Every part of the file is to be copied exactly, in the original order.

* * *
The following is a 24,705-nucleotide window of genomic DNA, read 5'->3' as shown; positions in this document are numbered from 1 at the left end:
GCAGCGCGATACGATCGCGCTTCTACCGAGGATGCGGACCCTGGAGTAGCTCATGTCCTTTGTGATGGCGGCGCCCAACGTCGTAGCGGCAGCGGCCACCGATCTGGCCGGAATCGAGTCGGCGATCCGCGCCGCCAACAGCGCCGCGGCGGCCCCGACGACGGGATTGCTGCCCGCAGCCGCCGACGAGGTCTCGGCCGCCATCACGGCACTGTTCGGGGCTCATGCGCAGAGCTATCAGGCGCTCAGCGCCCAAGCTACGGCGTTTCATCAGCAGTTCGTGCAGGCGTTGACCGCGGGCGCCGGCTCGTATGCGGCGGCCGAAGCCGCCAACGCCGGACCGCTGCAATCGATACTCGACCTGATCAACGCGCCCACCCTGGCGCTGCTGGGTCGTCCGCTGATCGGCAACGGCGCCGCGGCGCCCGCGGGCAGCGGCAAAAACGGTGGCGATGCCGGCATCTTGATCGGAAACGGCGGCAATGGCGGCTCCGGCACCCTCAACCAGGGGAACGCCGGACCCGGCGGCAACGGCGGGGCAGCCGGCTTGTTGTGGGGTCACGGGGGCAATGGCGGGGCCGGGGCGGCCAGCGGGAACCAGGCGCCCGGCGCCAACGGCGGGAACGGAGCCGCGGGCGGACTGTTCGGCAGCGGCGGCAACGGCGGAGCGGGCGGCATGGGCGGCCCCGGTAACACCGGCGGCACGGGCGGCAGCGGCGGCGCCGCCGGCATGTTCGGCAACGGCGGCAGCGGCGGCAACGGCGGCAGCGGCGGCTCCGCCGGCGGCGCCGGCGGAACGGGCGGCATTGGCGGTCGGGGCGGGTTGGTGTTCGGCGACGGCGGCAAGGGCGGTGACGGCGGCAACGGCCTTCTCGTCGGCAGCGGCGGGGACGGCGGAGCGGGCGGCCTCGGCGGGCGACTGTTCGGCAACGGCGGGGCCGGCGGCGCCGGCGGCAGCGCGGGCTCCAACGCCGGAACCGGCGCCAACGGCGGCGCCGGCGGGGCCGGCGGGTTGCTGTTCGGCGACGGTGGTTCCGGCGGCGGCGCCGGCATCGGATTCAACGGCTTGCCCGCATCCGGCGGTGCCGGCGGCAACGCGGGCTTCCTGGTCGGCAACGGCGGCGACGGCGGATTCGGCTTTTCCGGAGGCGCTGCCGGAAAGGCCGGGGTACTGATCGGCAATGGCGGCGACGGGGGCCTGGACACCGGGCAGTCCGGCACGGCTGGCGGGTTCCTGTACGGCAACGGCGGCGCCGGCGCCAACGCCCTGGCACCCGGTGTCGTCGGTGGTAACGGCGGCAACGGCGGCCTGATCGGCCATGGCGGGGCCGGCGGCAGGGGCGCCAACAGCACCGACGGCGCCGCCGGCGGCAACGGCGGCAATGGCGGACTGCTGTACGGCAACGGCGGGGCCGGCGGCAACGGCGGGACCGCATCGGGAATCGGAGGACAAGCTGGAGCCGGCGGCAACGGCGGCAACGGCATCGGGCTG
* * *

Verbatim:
The following is a 24,705-nucleotide window of genomic DNA, read 5'->3' as shown; positions in this document are numbered from 1 at the left end:
GCAGCGCGATACGATCGCGCTTCTACCGAGGATGCGGACCCTGGAGTAGCTCATGTCCTTTGTGATGGCGGCGCCCAACGTCGTAGCGGCAGCGGCCACCGATCTGGCCGGAATCGAGTCGGCGATCCGCGCCGCCAACAGCGCCGCGGCGGCCCCGACGACGGGATTGCTGCCCGCAGCCGCCGACGAGGTCTCGGCCGCCATCACGGCACTGTTCGGGGCTCATGCGCAGAGCTATCAGGCGCTCAGCGCCCAAGCTACGGCGTTTCATCAGCAGTTCGTGCAGGCGTTGACCGCGGGCGCCGGCTCGTATGCGGCGGCCGAAGCCGCCAACGCCGGACCGCTGCAATCGATACTCGACCTGATCAACGCGCCCACCCTGGCGCTGCTGGGTCGTCCGCTGATCGGCAACGGCGCCGCGGCGCCCGCGGGCAGCGGCAAAAACGGTGGCGATGCCGGCATCTTGATCGGAAACGGCGGCAATGGCGGCTCCGGCACCCTCAACCAGGGGAACGCCGGACCCGGCGGCAACGGCGGGGCAGCCGGCTTGTTGTGGGGTCACGGGGGCAATGGCGGGGCCGGGGCGGCCAGCGGGAACCAGGCGCCCGGCGCCAACGGCGGGAACGGAGCCGCGGGCGGACTGTTCGGCAGCGGCGGCAACGGCGGAGCGGGCGGCATGGGCGGCCCCGGTAACACCGGCGGCACGGGCGGCAGCGGCGGCGCCGCCGGCATGTTCGGCAACGGCGGCAGCGGCGGCAACGGCGGCAGCGGCGGCTCCGCCGGCGGCGCCGGCGGAACGGGCGGCATTGGCGGTCGGGGCGGGTTGGTGTTCGGCGACGGCGGCAAGGGCGGTGACGGCGGCAACGGCCTTCTCGTCGGCAGCGGCGGGGACGGCGGAGCGGGCGGCCTCGGCGGGCGACTGTTCGGCAACGGCGGGGCCGGCGGCGCCGGCGGCAGCGCGGGCTCCAACGCCGGAACCGGCGCCAACGGCGGCGCCGGCGGGGCCGGCGGGTTGCTGTTCGGCGACGGTGGTTCCGGCGGCGGCGCCGGCATCGGATTCAACGGCTTGCCCGCATCCGGCGGTGCCGGCGGCAACGCGGGCTTCCTGGTCGGCAACGGCGGCGACGGCGGATTCGGCTTTTCCGGAGGCGCTGCCGGAAAGGCCGGGGTACTGATCGGCAATGGCGGCGACGGGGGCCTGGACACCGGGCAGTCCGGCACGGCTGGCGGGTTCCTGTACGGCAACGGCGGCGCCGGCGCCAACGCCCTGGCACCCGGTGTCGTCGGTGGTAACGGCGGCAACGGCGGCCTGATCGGCCATGGCGGGGCCGGCGGCAGGGGCGCCAACAGCACCGACGGCGCCGCCGGCGGCAACGGCGGCAATGGCGGACTGCTGTACGGCAACGGCGGGGCCGGCGGCAACGGCGGGACCGCATCGGGAATCGGAGGACAAGCTGGAGCCGGCGGCAACGGCGGCAACGGCATCGGGCTG